Much like the April showers delaying seemingly every Cardinal game, bullpen struggles are here again like clockwork. It became pretty apparent the bullpen would be an issue when the Cardinals gave a contract to veteran righty Pat Neshek and then later David Aardsma. Only Neshek made the team, and started off the year by issuing a walk and a three run homer to the first two batters he faced. Since then Neshek has settled in, but for what seems like the 100th April in a row, the bullpen is a cause for concern. Jason Motte will be back to provide stability at some point, and hopefully that will be enough. Right now it’s obvious that the club has very little confidence in Seth Maness after his awful spring. Keith Butler probably doesn’t belong on a major league roster, and as for Neshek, I’m not sold.

Much has made about the turnover the Cardinals have had in the middle infield over the last decade, Jhonny Peralta was the 8th shortstop in eight years on opening day. What about closer? It has gone unnoticed but Trevor Rosenthal marked the fourth different opening day closer for the Cardinals since 2010. A list that also includes Ryan Franklin, Jason Motte, and Mitchell Boggs and excluding Fernando Salas and Edward Mujica who also spent time in that role. Volatility in the bullpen is a problem league wide, but it seems to bite the Cardinals hard every April.

Here is a breakdown of the Cardinal bullpen ERA in April each of the last 5 seasons.

Year – April ERA – League Median – Final ERA

2014 – 6.50 – 3.52

2013 – 5.80 – 3.52 – 3.45

2012 – 2.70 – 3.56 – 3.90

Credit: Post-Dispatch

Credit: Post-Dispatch

2011 – 3.83 – 3.71 – 3.73

2010 – 2.46 – 3.97 – 3.73

After looking at the Cardinals’ numbers compared to the league median each year it would seem that my claim about the Cardinals struggling “every year” is a bit of a hyperbole on the surface. In only three of the five years did the Cardinals numbers exceed the median including 2011 when it was close, and this year only seven games in. Looking deeper though, the 2012 team that posted a 2.70 included JC Romero and Victor Marte. After throwing four scoreless innings in April, Romero was released next month after allowing nine earned runs over his next four innings. Marte spent the majority of the season with the big club but finished the year with his ERA hovering near 4.90.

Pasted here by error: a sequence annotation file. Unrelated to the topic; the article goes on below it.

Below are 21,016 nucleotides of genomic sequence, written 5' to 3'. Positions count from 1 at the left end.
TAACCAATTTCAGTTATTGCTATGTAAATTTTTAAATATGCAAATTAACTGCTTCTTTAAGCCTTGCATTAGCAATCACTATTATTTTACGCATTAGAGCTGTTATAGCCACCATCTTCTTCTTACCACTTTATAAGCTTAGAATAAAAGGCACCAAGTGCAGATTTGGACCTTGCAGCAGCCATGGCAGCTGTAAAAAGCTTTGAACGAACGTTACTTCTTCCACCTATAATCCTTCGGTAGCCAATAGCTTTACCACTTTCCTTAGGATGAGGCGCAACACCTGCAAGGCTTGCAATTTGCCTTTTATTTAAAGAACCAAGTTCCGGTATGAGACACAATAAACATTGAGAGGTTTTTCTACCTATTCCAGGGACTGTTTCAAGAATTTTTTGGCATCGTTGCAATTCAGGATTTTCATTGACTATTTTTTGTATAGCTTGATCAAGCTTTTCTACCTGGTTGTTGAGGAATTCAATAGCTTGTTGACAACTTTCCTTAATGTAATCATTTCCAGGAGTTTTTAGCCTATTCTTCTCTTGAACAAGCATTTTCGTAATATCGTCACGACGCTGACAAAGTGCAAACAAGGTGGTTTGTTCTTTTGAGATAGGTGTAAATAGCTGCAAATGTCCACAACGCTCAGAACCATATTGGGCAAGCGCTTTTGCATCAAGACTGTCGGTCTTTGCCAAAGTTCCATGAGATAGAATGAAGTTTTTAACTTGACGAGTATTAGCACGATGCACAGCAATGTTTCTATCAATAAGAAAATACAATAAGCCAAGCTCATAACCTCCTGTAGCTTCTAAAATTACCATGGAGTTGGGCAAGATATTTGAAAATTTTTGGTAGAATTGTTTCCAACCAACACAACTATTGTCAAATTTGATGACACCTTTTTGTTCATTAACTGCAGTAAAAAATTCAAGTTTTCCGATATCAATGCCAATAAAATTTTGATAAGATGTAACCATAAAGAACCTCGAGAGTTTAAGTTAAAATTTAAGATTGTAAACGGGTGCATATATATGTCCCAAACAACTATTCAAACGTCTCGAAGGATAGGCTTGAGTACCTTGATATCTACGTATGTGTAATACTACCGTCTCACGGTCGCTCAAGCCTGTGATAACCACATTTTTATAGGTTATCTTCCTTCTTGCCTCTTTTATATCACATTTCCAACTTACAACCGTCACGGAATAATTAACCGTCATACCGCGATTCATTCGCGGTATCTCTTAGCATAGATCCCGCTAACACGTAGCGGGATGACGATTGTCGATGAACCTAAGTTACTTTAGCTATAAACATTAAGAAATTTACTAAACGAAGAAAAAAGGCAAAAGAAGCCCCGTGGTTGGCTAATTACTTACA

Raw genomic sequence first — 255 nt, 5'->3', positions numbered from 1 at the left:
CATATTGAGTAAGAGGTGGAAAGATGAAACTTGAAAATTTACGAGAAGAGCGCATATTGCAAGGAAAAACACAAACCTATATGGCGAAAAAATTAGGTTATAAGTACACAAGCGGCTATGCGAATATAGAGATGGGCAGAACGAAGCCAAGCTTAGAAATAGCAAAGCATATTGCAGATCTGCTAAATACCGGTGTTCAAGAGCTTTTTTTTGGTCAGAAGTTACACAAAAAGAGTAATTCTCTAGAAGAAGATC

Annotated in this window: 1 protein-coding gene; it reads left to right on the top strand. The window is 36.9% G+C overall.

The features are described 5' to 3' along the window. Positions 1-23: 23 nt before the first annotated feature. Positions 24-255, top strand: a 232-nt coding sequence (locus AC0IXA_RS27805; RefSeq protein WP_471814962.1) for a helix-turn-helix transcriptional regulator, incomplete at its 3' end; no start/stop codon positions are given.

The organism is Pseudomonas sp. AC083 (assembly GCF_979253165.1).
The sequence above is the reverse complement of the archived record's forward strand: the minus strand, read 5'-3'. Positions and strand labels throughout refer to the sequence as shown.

That 2010 team that looked spectacular featured Blake Hawksworth, who tossed nine scoreless innings in April before giving up 12 runs over his next 11 innings and finishing the year flirting with a 5.00 ERA. A scoreless inning from utility infielder Felipe Lopez also contributed to that spectacular April. All of these things are major contributors to the drastic rise we see from April to final ERA in those two seasons.

Here is some research I did about bullpen turnover in each of those seasons. I took a look at each bullpen in April and then again in August (September would have skewed the numbers due to late season call ups). Listed below are the April bullpen arms used each year, in bold are the arms still around in August.

2010 – Hawksworth, Boggs, Motte, Reyes, Miller, McClellan, Franklin, Lopez (infielder), Mather (outfielder)

2011 – Batista, Salas, Motte, Sanchez, Boggs, Tallet, Miller, McClellan, Augenstein, Franklin

2012 – Romero, Boggs, Marte, Rzepczynski, McLellan, Motte, Salas

2013 – Mujica, Choate, Rosenthal, Salas, Kelly, Boggs, Rzepczynski

This is where things get interesting. It would appear that there is actually no correlation in bullpen turnover and bullpen ERA. The 2010 team had no turnover and a 1.31 climb in ERA, 2011 turned over six relievers and saw a -.10 fall in ERA. 2012 turned over three and climbed 1.20 while 2013 turned over two and fell 2.35. There is also no correlation between bullpen ERA or turnover and winning baseball games.